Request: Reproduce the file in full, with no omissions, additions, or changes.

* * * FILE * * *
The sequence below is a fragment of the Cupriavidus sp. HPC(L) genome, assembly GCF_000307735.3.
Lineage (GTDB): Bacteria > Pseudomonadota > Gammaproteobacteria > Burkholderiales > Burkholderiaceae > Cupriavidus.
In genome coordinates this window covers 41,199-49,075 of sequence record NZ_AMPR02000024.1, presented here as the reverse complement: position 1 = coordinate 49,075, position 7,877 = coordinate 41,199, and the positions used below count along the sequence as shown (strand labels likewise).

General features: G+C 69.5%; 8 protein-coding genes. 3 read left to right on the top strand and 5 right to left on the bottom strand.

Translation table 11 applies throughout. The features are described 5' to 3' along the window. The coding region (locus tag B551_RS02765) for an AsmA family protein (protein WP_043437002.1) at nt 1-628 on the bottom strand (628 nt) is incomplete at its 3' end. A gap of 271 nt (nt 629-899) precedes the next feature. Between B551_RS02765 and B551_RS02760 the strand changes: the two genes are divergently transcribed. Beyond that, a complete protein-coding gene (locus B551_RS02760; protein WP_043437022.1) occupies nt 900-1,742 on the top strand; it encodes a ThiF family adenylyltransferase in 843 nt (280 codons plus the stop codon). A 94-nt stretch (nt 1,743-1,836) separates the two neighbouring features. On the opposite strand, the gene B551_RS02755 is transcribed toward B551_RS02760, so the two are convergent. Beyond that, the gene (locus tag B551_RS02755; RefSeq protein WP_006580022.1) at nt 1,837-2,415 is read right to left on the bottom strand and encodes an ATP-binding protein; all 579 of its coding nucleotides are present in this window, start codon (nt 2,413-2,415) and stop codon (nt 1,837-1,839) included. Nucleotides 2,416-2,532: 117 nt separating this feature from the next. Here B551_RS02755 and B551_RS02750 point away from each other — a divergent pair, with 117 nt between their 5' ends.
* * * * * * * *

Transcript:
The sequence below is a fragment of the Cupriavidus sp. HPC(L) genome, assembly GCF_000307735.3.
Lineage (GTDB): Bacteria > Pseudomonadota > Gammaproteobacteria > Burkholderiales > Burkholderiaceae > Cupriavidus.
In genome coordinates this window covers 41,199-49,075 of sequence record NZ_AMPR02000024.1, presented here as the reverse complement: position 1 = coordinate 49,075, position 7,877 = coordinate 41,199, and the positions used below count along the sequence as shown (strand labels likewise).

General features: G+C 69.5%; 8 protein-coding genes. 3 read left to right on the top strand and 5 right to left on the bottom strand.

Translation table 11 applies throughout. The features are described 5' to 3' along the window. The coding region (locus tag B551_RS02765) for an AsmA family protein (protein WP_043437002.1) at nt 1-628 on the bottom strand (628 nt) is incomplete at its 3' end. A gap of 271 nt (nt 629-899) precedes the next feature. Between B551_RS02765 and B551_RS02760 the strand changes: the two genes are divergently transcribed. Beyond that, a complete protein-coding gene (locus B551_RS02760; protein WP_043437022.1) occupies nt 900-1,742 on the top strand; it encodes a ThiF family adenylyltransferase in 843 nt (280 codons plus the stop codon). A 94-nt stretch (nt 1,743-1,836) separates the two neighbouring features. On the opposite strand, the gene B551_RS02755 is transcribed toward B551_RS02760, so the two are convergent. Beyond that, the gene (locus tag B551_RS02755; RefSeq protein WP_006580022.1) at nt 1,837-2,415 is read right to left on the bottom strand and encodes an ATP-binding protein; all 579 of its coding nucleotides are present in this window, start codon (nt 2,413-2,415) and stop codon (nt 1,837-1,839) included. Nucleotides 2,416-2,532: 117 nt separating this feature from the next. Here B551_RS02755 and B551_RS02750 point away from each other — a divergent pair, with 117 nt between their 5' ends.